And why would it seek to do that if it didn’t think it had some good grounds to challenge the Bill on these matters?

Remember what the Bishop said in his speech to the Lords.

In deciding whether to give this Bill a Second Reading, I have to ask myself several questions. Is it clear that it will produce public goods for our society that outweigh the loss of understanding of marriage as we have known it? Has the debate in the country and in Parliament been conducted in a way that will enable our society to adapt wisely to a fundamental social change? At a time of extreme social pressure, is this innovation likely to create a more cohesive, settled and unified society? Lastly, at this stage, is it appropriate to frustrate the clear will of the Commons on this Bill?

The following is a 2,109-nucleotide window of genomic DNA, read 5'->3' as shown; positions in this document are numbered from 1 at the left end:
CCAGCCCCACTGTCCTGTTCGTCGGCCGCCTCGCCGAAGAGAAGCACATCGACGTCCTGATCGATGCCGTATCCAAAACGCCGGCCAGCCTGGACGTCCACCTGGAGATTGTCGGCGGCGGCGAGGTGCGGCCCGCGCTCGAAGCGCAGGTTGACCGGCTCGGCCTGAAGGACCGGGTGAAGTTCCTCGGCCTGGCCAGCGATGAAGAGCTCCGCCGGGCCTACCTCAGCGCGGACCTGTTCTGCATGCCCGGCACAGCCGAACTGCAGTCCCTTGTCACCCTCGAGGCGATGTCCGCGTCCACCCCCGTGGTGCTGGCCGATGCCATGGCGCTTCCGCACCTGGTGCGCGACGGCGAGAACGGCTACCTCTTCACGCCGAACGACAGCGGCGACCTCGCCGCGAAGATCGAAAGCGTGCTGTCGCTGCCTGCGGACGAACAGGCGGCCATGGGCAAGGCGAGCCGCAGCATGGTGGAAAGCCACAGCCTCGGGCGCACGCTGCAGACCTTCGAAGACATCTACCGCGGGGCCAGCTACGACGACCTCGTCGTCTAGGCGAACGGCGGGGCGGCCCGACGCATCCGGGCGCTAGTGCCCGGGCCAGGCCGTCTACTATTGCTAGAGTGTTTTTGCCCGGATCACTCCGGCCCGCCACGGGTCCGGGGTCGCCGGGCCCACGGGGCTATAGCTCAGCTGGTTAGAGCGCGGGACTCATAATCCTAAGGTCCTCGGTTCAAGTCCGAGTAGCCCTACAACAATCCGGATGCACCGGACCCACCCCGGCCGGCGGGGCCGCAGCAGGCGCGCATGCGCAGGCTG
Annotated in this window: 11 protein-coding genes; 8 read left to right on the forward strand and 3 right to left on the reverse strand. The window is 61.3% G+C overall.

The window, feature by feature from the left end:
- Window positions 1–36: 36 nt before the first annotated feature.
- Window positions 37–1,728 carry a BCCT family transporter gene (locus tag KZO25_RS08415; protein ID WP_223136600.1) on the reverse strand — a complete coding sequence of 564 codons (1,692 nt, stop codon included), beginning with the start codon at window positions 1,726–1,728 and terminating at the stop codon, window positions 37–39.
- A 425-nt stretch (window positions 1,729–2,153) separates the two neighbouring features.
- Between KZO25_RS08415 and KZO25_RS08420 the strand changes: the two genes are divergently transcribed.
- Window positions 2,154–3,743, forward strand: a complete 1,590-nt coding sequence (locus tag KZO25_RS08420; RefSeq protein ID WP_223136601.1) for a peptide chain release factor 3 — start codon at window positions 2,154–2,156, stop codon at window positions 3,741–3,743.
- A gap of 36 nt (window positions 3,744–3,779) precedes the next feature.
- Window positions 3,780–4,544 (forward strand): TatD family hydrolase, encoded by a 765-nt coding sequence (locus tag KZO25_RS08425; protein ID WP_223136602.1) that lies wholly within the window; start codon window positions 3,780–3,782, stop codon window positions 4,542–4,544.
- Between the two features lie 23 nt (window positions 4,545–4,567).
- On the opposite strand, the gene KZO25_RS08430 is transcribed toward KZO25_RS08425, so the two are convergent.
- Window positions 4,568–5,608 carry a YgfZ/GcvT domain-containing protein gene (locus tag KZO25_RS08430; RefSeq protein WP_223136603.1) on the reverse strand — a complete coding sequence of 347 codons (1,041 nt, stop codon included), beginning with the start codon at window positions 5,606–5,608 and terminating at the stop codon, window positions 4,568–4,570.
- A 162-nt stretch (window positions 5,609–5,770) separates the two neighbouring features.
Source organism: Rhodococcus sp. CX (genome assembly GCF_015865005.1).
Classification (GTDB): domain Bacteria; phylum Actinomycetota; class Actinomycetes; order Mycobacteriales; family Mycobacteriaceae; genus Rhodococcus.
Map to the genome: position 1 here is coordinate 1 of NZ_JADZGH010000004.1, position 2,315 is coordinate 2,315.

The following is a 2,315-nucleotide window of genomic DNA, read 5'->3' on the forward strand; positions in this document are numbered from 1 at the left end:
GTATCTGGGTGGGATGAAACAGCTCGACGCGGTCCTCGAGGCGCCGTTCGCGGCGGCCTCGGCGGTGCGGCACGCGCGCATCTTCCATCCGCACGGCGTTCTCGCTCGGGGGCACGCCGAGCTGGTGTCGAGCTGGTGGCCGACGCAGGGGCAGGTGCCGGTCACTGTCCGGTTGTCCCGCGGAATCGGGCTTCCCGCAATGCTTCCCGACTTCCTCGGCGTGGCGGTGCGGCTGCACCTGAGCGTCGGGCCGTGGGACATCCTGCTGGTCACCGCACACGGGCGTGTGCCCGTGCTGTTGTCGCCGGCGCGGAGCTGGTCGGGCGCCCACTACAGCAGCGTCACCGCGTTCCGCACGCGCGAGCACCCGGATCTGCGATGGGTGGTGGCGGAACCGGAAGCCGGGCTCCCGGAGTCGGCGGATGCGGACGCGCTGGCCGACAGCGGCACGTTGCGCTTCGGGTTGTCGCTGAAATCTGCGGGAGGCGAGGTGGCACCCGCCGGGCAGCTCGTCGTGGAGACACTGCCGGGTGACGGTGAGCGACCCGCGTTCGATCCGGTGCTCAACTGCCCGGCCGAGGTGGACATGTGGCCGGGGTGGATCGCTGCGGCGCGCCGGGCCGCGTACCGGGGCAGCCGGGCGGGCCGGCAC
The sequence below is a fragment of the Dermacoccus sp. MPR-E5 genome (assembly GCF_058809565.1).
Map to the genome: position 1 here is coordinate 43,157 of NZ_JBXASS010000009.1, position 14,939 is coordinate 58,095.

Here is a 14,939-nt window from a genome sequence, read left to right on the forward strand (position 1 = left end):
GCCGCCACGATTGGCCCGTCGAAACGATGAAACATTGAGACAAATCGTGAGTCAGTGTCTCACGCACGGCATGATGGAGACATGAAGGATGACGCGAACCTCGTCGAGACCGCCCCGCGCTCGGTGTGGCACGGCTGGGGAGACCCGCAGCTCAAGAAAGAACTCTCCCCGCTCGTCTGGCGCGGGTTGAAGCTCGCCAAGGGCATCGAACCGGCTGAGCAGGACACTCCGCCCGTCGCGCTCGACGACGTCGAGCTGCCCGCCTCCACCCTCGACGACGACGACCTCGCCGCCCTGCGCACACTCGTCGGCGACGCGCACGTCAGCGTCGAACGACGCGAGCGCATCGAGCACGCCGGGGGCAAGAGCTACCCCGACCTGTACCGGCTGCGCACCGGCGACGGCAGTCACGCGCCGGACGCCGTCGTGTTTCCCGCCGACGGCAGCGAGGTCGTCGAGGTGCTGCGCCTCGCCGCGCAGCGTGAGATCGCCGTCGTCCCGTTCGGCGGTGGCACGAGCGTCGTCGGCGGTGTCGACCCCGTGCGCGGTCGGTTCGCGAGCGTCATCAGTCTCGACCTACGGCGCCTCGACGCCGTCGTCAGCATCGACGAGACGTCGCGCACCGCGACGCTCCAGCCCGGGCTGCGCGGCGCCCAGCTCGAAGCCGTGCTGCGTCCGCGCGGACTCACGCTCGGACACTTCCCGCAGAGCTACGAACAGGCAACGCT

I have concluded that the answer to all these questions must be no and therefore, if it is the unusual intention of this House to divide at Second Reading, I shall have no alternative but to abstain.

So the position of the Bishop is (i) the Bill does not produce public goods for society that outweigh what is lost by changing the definition of marriage, (ii) that debate has not been undertaken in society on this Bill in a manner that means as a collective whole we have truly contemplated what this means for us as a nation, (iii) that the Bill does nothing for social cohesion (and indeed may even damage it). And on that basis he couldn’t support it at the Second Reading were there a division.

And the last sentence of the first paragraph is the best gem of all.

 Lastly, at this stage, is it appropriate to frustrate the clear will of the Commons on this Bill?

One does not suggest that it is inappropriate to frustrate the will of the Commons “at this stage” if one cannot contemplate the possibility of voting down the Commons’ proposal at any particular stage.